Mumbai: Cops track 44 of 59 'missing' COVID-19 patients
Most of those who were not reachable had got their tests directly from private labs and then got themselves admitted to hospitals
Within 24 hours of the P North assistant municipal commissioner approaching the Mumbai police to trace 59 COVID-19 patients who went missing, the cops found 44 of them. While most patients had got admitted to private hospitals after undergoing tests, some were admitted by BMC itself, and yet their names were on the missing list.
Every ward office receives a list of active COVID-19 cases in the area on a daily basis, after which they reach the patients' homes and make appropriate arrangements for their treatment based on their health condition.
"On checking the list of patients, the Malad P North ward office realised that 59 of them were missing. Either their addresses were wrong or their phones were switched off/not reachable," said assistant municipal commissioner Sanjog Kabre.
A team of BMC doctors and health workers conduct thermal screening and check-ups at a camp in Kranti Nagar. File pic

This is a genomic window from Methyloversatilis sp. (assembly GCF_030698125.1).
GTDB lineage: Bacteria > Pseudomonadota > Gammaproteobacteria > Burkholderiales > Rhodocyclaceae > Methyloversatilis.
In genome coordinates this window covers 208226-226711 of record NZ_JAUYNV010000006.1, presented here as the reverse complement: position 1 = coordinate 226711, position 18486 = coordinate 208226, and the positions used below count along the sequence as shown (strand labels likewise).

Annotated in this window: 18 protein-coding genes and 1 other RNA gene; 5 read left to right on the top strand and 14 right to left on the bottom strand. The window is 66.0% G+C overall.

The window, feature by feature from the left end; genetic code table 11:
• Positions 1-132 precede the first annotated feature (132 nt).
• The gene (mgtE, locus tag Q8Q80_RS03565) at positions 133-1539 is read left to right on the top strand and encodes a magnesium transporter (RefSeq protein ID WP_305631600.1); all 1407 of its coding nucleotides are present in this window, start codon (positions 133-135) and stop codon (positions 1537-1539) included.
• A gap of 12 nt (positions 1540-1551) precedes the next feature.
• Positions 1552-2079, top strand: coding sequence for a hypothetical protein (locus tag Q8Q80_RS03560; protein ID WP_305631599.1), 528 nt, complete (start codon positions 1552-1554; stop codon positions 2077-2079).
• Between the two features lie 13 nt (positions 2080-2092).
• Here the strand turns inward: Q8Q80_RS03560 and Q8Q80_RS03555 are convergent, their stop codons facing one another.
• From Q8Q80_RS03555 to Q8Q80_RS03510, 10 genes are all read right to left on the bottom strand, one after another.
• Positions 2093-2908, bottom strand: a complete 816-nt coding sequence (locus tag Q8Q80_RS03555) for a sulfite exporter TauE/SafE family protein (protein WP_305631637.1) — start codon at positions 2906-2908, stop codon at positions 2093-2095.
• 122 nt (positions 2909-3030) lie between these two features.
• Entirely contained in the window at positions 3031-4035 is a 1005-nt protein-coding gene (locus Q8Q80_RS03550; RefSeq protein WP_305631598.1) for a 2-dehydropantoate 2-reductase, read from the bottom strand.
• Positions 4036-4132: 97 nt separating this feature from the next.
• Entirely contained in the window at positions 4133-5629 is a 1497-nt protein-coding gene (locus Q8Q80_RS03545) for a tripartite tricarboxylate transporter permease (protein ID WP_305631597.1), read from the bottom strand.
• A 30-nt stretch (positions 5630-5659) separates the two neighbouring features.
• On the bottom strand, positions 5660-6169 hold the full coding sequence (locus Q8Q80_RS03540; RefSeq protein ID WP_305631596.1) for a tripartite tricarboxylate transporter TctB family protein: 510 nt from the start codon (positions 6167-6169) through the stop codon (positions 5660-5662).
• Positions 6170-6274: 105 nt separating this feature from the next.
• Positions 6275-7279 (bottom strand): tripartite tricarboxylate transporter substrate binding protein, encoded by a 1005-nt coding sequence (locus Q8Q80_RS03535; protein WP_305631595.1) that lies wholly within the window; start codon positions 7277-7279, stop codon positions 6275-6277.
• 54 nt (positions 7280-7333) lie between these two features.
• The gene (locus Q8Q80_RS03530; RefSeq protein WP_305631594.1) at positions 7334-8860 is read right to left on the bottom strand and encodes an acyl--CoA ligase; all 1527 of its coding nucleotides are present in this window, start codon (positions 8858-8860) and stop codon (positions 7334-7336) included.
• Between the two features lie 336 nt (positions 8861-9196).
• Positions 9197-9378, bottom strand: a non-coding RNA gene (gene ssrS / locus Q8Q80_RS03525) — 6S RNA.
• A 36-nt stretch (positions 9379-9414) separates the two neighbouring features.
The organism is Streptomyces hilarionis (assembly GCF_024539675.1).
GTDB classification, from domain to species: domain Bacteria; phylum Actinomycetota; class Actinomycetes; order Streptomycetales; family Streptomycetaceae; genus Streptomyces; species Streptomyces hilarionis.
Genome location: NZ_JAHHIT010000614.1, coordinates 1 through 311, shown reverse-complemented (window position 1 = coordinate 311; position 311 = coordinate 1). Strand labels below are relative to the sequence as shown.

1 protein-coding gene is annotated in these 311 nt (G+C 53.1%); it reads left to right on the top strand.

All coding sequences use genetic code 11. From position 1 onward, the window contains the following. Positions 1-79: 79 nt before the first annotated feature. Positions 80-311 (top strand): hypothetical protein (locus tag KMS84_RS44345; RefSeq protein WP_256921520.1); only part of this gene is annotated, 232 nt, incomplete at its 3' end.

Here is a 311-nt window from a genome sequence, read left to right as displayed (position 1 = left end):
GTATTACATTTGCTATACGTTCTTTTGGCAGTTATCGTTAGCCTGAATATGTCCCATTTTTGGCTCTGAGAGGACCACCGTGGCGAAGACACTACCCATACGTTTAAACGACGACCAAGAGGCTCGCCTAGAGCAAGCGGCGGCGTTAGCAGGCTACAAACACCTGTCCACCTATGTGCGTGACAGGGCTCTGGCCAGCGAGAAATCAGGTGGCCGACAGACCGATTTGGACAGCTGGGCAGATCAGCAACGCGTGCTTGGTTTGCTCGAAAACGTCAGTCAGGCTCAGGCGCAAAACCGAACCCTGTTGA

"The missing patients were residing in the jurisdictions of various police stations like Malad, Kurar, Dindoshi, Bangur Nagar, Malvani and Kandivli, all of which are in P North ward. We send them the list and requested them to trace the patients," he added.
Requesting anonymity, a police officer said, "After receiving the list we started the investigation and within 24 hours traced 44 of the missing patients out of the total 59. Most of them had undergone tests at private labs and then got admitted to private hospitals. As they are undergoing treatment, their phones were switched off. We also tried to reach some of their homes but their addresses were wrong. Maybe they shifted to different houses and did not change the addresses on their Aadhaar cards."
Speaking to mid-day, Vinod Mishra, corporator of P North ward (Malad), said, "The BMC prepared the list without checking and it led to panic. I looked for a number of people in my area along with the cops and it was found that many of the missing people were admitted to hospitals by the BMC itself. Another negligence that has come to the fore is that the contact number of a person from the list, who has died, was that of a health official. This was revealed when the cops called to know his status. Action should be taken against such BMC officials who create unnecessary panic."
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